touring in my gameroom - take a trip and never leave the farm

Touring in my Gameroom: "Take a trip and never leave the farm!"

The classic "Touring" card game was published continually for over 60 years. Invented in 1906, it followed the rise of the automobile in popularity. By 1924, the Parker Brothers company added it to their catalog and began a series of updates decade-by-decade. Their artwork and text changes as cars and traveling changed, finally being overshadowed by Mille Bournes in the late 1950s. The game is a card collection style game in which players are attempting to reach a goal expressed in "miles traveled." But adding mileage cards is not easy when your competitors can play hazards to your tableau. Flat tires, running out of gas, collisions, and speed limits must be dealt with on your road trip. The game is surely "dated" but I think it's still a fun diversions for family game night. Out of print now, but it can still be found in thrift stores and online.
There’s a tall bookshelf plus several other (low) shelves of kid’s games.

There are a few shelves dedicated to party-style games, and those “stacking things until they fall over” games. Next to that is a shelf that mostly has race games, and another of trivia games.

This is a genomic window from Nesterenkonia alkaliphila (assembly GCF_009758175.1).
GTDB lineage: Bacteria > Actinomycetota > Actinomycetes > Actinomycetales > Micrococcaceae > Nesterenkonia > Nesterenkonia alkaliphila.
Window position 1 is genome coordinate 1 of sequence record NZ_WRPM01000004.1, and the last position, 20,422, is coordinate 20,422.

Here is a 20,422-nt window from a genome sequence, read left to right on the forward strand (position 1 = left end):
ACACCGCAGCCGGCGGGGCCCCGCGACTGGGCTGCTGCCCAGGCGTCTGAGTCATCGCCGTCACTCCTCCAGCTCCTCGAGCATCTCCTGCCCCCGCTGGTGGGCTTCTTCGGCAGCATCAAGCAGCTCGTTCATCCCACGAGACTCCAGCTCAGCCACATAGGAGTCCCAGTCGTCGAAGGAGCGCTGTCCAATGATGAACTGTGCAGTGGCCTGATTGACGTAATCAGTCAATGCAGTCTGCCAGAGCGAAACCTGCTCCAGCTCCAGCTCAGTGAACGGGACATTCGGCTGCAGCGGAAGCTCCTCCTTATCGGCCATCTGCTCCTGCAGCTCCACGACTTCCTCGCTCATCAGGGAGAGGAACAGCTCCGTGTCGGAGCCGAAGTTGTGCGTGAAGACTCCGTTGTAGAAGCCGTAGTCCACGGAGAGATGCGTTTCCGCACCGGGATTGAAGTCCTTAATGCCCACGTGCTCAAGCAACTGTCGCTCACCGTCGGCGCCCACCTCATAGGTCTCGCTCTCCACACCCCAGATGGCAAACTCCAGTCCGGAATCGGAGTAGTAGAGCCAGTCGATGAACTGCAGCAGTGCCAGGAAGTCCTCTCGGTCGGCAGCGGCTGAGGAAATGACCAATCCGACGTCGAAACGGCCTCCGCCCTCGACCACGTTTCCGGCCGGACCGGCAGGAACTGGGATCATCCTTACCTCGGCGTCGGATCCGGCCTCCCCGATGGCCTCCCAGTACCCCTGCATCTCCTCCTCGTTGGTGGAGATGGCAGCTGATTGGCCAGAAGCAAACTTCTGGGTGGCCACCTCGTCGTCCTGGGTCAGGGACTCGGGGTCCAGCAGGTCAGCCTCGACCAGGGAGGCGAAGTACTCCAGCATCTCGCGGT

Shelves that are modern games that get played fairly often, and shelves of not-so-great games that are quite dusty. A couple of shelves are just versions of Monopoly and Clue, and a plethora of chess sets.

I have several bins of card games, and bins of games in bags, and another bin that contains games without containers.

There are fantasy games, strategy games, and CCGs on another shelf, plus the “shelf of shame” games (still in shrink wrap). There are a couple of shelves which are conflict-centered games (mostly multi-player). There are also segregated stacks of railroad games, wild west games, and spy-themed games, too.

I have five or six shelves of antique games (don’t touch these, kids) and a handful of dexterity games (I’m not so good at dexterity games).

There are shelves for my original designs, prototypes, and the Peg Pastimes games (of course). These are near several shelves full of books about games.

Organized? Sort of.

How do you sort your collection? Is there a “Dewey Decimal System” for table-top games? Intriguing idea. Maybe I should get working on that.

Take a trip and never leave the farm!"" frameborder="0" allow="accelerometer; autoplay; clipboard-write; encrypted-media; gyroscope; picture-in-picture; web-share" allowfullscreen>
Back to blog